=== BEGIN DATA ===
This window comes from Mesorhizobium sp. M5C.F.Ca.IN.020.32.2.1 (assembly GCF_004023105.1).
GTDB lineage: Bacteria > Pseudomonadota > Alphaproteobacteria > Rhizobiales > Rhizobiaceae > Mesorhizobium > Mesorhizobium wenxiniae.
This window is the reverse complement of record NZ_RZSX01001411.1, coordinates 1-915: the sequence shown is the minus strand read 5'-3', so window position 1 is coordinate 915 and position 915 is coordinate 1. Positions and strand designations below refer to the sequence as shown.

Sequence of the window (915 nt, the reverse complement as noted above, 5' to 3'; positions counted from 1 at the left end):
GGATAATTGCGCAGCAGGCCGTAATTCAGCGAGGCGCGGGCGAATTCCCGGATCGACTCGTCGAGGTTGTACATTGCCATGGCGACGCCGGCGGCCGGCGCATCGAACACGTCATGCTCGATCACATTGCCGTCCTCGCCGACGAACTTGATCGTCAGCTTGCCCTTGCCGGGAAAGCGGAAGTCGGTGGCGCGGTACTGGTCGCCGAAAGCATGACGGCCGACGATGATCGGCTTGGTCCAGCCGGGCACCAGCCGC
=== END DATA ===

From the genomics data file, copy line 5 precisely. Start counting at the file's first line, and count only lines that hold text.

GGATAATTGCGCAGCAGGCCGTAATTCAGCGAGGCGCGGGCGAATTCCCGGATCGACTCGTCGAGGTTGTACATTGCCATGGCGACGCCGGCGGCCGGCGCATCGAACACGTCATGCTCGATCACATTGCCGTCCTCGCCGACGAACTTGATCGTCAGCTTGCCCTTGCCGGGAAAGCGGAAGTCGGTGGCGCGGTACTGGTCGCCGAAAGCATGACGGCCGACGATGATCGGCTTGGTCCAGCCGGGCACCAGCCGC